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Metacafe, Inc.
Metacafe Logo
Type of businessPrivately held company
Type of site
Video hosting service
FoundedJuly 2003; 20 years ago (2003-07)
DissolvedAugust 2021; 2 years ago (2021-08)
Key peopleReza Izad
Current statusFormer URL claimed by

Metacafe was an Israeli video-sharing website, launched in July 2003. During the mid-2000s it was one of the largest video-sharing websites,[citation needed] though it eventually began to be superseded by YouTube, Vimeo and Dailymotion. In August 2021, the platform's website became inactive, along with its social media pages having become abandoned.


Metacafe Inc. was founded in July 2003[1] in Tel Aviv by Israeli entrepreneurs Eyal Hertzog (Chief Technical Officer) and Arik Czerniak (CEO) and raised $3 million from Benchmark Capital. In June 2006, the company closed a Series B financing round of $12 million. Investors included Accel Partners and Benchmark Capital. That September, the company moved its headquarters to Palo Alto, California and in October, Metacafe was ranked the third largest video site in the world according to comScore.[2] It used to attract more than 13 million unique monthly U.S. viewers and streamed more than 53 million videos in the U.S. each month, according to comScore Video Metrix (March 2011). The site's global audience was more than 40 million unique monthly viewers.[citation needed]

In its early years, Metacafe was similar to other video viewing websites such as YouTube or Dailymotion, but later turned into a short-form video entertainment. The company's partners had included marquee content providers such as major movie studios, video game publishers, broadcast and cable TV networks, music labels and sports leagues.

The site was supported through ads, and worked closely with brands in the entertainment, consumer electronics, telecommunications, consumer packaged goods, food & beverage, and automotive sectors.

In 2007, Erick Hachenburg, previously an executive with Electronic Arts, took over as CEO of the company.[3]

In June 2012 it was reported that Metacafe had been acquired by digital talent agency The Collective. Headquarters were moved to San Francisco, California, with another office in Los Angeles.[4]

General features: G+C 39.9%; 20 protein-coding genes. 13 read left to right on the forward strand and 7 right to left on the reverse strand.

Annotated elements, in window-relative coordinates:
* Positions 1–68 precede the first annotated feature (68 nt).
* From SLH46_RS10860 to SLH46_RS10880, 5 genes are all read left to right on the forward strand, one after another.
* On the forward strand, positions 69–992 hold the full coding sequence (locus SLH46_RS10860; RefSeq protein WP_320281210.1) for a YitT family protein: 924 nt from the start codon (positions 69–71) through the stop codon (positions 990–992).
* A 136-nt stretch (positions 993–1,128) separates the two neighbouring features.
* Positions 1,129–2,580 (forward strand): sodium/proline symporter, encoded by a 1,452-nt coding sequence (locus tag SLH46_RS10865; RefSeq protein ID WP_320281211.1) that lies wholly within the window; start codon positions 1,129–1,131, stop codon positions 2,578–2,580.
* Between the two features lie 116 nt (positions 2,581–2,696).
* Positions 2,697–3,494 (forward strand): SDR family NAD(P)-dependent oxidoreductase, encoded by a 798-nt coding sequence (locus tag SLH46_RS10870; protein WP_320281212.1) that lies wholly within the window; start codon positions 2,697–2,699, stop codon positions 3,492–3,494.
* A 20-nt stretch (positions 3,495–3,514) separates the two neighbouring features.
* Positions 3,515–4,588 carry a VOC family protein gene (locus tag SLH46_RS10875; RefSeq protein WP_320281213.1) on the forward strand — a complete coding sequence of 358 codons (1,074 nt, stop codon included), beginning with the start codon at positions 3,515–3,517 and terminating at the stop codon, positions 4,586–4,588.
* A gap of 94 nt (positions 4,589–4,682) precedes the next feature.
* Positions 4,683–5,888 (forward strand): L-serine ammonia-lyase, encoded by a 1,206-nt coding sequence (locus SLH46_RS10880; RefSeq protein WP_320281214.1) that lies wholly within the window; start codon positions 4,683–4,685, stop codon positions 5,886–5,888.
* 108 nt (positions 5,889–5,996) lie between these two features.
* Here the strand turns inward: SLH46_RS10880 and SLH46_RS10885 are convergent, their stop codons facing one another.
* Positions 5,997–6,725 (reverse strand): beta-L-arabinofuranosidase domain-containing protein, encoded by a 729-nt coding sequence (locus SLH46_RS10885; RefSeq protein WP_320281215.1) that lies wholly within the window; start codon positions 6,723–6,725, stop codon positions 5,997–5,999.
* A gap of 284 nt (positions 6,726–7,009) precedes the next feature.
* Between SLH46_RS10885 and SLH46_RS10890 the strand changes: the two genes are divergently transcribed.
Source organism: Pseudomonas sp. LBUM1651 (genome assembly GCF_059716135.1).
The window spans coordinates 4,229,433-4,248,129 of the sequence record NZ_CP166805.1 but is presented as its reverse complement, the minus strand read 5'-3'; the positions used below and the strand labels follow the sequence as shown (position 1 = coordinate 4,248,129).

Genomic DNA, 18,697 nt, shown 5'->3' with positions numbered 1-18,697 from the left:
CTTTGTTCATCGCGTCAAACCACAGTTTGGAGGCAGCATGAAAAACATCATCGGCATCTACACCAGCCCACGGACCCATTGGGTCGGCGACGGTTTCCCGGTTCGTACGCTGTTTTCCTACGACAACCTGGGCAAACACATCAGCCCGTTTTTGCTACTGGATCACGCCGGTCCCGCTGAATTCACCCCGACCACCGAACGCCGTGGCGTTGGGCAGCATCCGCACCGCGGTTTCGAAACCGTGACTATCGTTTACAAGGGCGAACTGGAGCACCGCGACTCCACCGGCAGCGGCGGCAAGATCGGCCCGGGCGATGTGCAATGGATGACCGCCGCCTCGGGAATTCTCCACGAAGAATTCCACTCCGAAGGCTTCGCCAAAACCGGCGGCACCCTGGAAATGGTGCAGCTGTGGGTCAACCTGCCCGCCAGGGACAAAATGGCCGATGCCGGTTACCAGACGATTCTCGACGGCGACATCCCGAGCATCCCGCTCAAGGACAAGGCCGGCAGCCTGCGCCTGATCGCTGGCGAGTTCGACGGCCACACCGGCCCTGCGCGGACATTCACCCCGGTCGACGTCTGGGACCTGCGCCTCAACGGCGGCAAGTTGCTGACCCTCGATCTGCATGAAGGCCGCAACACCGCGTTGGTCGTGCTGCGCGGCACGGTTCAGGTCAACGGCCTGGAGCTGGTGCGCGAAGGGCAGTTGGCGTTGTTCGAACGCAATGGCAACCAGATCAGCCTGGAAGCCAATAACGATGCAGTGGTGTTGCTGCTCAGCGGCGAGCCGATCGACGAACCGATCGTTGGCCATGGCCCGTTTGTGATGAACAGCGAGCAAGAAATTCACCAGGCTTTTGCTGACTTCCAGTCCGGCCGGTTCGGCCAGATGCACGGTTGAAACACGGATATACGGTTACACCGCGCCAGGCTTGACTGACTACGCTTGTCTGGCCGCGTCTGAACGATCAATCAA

Producer Rewards[edit]

In October 2006, Metacafe announced its Producer Rewards[5] program in which video producers were paid for their original content. Through this program, any video that was viewed a minimum of 20,000 times, achieved a VideoRank rating of 3.00 or higher, and did not violate any copyrights or other Metacafe community standards was awarded $5 for every 1,000 U.S. views.

The program had several success stories, some of which have been featured on national TV, such as The Can Tossing Video,[6] the Beer Launching Fridge on David Letterman, and the Ron Paul Girl series[7] by Liv Films,[8] as featured on Fox News and CNN.[9]


In August 2021, with neither warning nor announcement, Metacafe's website became inactive.[citation needed] Until October 2022 the URL redirected to VideosHub.

See also[edit]


  1. ^ Metacafe to be sold for USD 200 million Ynetnews. Retrieved January 9, 2012.
  2. ^ We Try Harder, article from Archived February 3, 2007, at the Wayback Machine
  3. ^ Saul Hansell (10 October 2007). "Viral Videos Still Rule at Metacafe". Bits. Retrieved 16 June 2012.
  4. ^ Atkinson, Chris (2012-06-17). "Pioneer Video Sharing Site Metacafe Acquired by YouTube Talent Agency, The Collective". Tubular Insights. Retrieved 2020-06-17.
  5. ^ "Metacafe – Producer Rewards". Archived from the original on 2006-10-05. Retrieved 2006-12-10.
  6. ^
  7. ^ Archived 2008-03-17 at the Wayback Machine
  8. ^ Liv Films' Channel
  9. ^ Archived 2010-06-20 at the Wayback Machine


  • Bogatin, Donna. Interview with Metacafe CEO Arik Czerniak on ZDnet Blogs
  • Gerson, Jen. Off the wall flips. From the Toronto Star. An article about a producer who has earned over $23,000 in Producer Rewards.
  • Holahan, Catherine. Don't I know you from the Internet? From Business Week
  • Marshall, Matt. Metacafe unveils producer awards, to underscore advantage over YouTube from Venture Beat
  • Richmond, Will. "Metacafe Drives Community-Based Programming Model.", Commentary from online video news blog VideoNuze published on December 6, 2007.

External links[edit]